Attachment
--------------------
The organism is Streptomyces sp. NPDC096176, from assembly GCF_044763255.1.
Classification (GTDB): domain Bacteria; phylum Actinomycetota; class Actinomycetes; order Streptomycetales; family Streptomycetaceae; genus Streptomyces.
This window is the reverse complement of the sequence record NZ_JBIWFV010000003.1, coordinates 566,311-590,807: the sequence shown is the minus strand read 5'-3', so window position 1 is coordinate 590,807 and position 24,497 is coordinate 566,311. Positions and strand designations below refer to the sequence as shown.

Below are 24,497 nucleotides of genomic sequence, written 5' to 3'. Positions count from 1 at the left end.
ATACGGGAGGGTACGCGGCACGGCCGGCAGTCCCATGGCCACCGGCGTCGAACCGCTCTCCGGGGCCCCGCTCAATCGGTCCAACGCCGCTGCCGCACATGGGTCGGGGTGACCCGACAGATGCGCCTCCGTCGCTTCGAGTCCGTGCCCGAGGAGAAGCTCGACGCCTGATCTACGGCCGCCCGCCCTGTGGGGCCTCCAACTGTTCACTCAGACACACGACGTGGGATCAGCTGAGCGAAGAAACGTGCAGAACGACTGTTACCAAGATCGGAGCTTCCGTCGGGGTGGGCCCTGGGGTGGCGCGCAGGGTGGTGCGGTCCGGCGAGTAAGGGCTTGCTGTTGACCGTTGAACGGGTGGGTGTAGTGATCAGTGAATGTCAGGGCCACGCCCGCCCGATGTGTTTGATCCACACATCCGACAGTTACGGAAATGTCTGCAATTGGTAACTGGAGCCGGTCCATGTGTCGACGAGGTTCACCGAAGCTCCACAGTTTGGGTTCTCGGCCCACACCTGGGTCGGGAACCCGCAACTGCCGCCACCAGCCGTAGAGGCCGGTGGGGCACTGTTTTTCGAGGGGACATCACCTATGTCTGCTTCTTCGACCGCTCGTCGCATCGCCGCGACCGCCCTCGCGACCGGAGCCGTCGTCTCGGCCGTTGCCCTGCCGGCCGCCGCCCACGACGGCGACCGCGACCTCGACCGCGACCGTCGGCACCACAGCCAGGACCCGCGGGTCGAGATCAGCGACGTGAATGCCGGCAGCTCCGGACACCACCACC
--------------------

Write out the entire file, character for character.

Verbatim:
The organism is Streptomyces sp. NPDC096176, from assembly GCF_044763255.1.
Classification (GTDB): domain Bacteria; phylum Actinomycetota; class Actinomycetes; order Streptomycetales; family Streptomycetaceae; genus Streptomyces.
This window is the reverse complement of the sequence record NZ_JBIWFV010000003.1, coordinates 566,311-590,807: the sequence shown is the minus strand read 5'-3', so window position 1 is coordinate 590,807 and position 24,497 is coordinate 566,311. Positions and strand designations below refer to the sequence as shown.

Below are 24,497 nucleotides of genomic sequence, written 5' to 3'. Positions count from 1 at the left end.
ATACGGGAGGGTACGCGGCACGGCCGGCAGTCCCATGGCCACCGGCGTCGAACCGCTCTCCGGGGCCCCGCTCAATCGGTCCAACGCCGCTGCCGCACATGGGTCGGGGTGACCCGACAGATGCGCCTCCGTCGCTTCGAGTCCGTGCCCGAGGAGAAGCTCGACGCCTGATCTACGGCCGCCCGCCCTGTGGGGCCTCCAACTGTTCACTCAGACACACGACGTGGGATCAGCTGAGCGAAGAAACGTGCAGAACGACTGTTACCAAGATCGGAGCTTCCGTCGGGGTGGGCCCTGGGGTGGCGCGCAGGGTGGTGCGGTCCGGCGAGTAAGGGCTTGCTGTTGACCGTTGAACGGGTGGGTGTAGTGATCAGTGAATGTCAGGGCCACGCCCGCCCGATGTGTTTGATCCACACATCCGACAGTTACGGAAATGTCTGCAATTGGTAACTGGAGCCGGTCCATGTGTCGACGAGGTTCACCGAAGCTCCACAGTTTGGGTTCTCGGCCCACACCTGGGTCGGGAACCCGCAACTGCCGCCACCAGCCGTAGAGGCCGGTGGGGCACTGTTTTTCGAGGGGACATCACCTATGTCTGCTTCTTCGACCGCTCGTCGCATCGCCGCGACCGCCCTCGCGACCGGAGCCGTCGTCTCGGCCGTTGCCCTGCCGGCCGCCGCCCACGACGGCGACCGCGACCTCGACCGCGACCGTCGGCACCACAGCCAGGACCCGCGGGTCGAGATCAGCGACGTGAATGCCGGCAGCTCCGGACACCACCACC